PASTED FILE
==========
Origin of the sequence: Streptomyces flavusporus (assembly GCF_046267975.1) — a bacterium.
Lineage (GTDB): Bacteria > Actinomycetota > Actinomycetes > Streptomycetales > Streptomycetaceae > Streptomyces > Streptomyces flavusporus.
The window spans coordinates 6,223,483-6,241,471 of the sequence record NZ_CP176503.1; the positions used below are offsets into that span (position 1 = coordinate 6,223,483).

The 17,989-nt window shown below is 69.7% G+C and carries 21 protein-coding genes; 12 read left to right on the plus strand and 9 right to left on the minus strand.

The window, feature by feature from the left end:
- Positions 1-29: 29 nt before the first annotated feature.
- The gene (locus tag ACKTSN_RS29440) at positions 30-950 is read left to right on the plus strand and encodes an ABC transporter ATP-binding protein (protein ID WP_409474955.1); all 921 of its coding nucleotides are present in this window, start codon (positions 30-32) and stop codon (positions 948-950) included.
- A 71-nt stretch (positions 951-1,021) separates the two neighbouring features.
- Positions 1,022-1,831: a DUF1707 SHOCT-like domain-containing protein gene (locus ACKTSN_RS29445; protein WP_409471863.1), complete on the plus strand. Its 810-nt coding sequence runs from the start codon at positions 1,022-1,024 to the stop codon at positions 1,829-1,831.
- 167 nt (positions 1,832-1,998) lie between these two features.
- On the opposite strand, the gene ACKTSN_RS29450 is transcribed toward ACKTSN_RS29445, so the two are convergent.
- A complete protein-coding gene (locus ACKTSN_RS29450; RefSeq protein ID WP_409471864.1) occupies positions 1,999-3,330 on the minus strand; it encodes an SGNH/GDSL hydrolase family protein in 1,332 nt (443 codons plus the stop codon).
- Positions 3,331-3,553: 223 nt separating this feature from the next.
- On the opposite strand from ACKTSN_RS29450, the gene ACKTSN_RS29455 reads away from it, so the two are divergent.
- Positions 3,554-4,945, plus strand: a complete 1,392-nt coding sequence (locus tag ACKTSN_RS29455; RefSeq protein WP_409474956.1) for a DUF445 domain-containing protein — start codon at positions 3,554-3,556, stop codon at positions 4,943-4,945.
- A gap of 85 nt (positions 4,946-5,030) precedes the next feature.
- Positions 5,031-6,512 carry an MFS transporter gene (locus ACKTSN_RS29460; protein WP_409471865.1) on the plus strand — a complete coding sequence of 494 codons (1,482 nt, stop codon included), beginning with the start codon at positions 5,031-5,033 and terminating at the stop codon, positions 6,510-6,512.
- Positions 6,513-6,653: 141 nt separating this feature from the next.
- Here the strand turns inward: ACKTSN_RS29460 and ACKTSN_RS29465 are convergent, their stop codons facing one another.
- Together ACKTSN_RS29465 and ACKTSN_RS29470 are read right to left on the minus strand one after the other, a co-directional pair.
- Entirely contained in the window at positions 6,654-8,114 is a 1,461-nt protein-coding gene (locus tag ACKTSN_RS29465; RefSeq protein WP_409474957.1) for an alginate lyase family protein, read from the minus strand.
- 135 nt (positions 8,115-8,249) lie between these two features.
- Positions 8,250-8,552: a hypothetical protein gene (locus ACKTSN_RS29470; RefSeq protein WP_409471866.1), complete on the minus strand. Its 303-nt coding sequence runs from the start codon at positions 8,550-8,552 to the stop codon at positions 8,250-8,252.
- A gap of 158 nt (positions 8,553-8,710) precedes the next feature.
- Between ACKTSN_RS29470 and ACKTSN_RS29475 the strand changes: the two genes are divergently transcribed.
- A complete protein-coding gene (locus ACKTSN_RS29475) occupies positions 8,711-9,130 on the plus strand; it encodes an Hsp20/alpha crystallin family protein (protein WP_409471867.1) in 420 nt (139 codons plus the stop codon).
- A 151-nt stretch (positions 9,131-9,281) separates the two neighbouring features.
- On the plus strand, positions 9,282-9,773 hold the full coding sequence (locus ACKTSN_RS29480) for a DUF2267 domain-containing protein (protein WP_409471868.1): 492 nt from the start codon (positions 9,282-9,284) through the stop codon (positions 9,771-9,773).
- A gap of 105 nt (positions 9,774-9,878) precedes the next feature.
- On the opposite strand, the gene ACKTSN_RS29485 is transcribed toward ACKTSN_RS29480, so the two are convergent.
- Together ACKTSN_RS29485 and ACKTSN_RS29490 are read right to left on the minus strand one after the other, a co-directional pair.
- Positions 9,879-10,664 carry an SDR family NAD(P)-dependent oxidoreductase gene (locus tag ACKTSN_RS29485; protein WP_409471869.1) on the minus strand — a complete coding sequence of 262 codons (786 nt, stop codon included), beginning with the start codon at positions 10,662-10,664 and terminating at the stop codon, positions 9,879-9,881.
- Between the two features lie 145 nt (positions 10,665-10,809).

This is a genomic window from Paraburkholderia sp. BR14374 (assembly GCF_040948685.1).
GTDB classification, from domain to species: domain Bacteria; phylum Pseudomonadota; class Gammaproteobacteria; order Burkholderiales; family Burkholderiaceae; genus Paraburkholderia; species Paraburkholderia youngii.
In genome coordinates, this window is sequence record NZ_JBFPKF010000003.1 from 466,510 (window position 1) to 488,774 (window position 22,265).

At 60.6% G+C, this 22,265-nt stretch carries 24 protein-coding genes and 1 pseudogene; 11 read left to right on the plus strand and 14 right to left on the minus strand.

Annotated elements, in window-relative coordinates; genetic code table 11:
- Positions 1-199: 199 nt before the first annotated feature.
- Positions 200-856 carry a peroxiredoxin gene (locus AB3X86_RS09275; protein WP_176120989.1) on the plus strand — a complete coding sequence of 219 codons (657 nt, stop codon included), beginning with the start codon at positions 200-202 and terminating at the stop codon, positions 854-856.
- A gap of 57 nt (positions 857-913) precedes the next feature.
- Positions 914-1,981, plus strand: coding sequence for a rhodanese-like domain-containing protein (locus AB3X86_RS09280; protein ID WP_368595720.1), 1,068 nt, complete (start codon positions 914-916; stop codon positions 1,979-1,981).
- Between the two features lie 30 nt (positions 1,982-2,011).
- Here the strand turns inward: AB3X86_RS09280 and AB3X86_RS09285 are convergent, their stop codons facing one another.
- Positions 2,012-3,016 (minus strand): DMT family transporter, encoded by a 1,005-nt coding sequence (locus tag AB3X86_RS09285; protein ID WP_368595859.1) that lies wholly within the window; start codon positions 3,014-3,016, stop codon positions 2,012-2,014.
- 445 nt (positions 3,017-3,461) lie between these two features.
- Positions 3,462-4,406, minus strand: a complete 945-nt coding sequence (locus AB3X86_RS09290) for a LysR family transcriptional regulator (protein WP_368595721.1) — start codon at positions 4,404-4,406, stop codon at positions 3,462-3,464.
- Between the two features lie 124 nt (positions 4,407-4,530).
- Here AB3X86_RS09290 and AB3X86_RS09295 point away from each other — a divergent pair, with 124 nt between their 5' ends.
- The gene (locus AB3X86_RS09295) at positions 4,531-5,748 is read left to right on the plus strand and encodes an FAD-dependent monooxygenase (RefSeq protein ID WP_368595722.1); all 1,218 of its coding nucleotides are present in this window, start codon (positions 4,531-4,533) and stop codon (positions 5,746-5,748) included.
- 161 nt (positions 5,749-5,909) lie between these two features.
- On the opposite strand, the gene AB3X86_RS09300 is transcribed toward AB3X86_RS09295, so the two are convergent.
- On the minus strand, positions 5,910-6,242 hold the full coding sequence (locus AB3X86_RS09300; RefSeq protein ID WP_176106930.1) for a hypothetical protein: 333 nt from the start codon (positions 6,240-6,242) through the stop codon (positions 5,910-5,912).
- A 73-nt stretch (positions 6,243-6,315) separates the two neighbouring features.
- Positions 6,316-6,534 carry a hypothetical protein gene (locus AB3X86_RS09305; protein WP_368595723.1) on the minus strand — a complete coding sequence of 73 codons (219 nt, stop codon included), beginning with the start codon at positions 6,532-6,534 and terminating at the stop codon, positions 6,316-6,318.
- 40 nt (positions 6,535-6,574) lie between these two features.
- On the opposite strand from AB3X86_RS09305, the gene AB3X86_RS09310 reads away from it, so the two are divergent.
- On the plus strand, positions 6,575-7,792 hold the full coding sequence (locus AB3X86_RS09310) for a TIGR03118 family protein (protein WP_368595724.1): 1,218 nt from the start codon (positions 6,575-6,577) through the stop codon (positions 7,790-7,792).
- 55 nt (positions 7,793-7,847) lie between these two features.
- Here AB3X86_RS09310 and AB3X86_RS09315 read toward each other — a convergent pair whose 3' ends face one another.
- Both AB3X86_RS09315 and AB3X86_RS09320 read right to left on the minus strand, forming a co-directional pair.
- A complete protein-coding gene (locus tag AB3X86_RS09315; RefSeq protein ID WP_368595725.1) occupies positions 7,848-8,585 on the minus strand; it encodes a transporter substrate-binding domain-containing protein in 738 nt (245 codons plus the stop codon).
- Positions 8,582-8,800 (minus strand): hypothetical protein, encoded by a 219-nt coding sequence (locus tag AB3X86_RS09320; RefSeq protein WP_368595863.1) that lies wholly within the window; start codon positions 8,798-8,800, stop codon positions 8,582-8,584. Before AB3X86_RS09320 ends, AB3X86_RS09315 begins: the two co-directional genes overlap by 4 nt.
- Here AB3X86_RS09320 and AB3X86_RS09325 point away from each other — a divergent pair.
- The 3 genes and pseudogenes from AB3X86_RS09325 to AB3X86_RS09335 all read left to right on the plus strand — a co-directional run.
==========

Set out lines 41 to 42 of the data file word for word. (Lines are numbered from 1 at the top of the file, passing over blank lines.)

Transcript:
- A gap of 57 nt (positions 857-913) precedes the next feature.
- Positions 914-1,981, plus strand: coding sequence for a rhodanese-like domain-containing protein (locus AB3X86_RS09280; protein ID WP_368595720.1), 1,068 nt, complete (start codon positions 914-916; stop codon positions 1,979-1,981).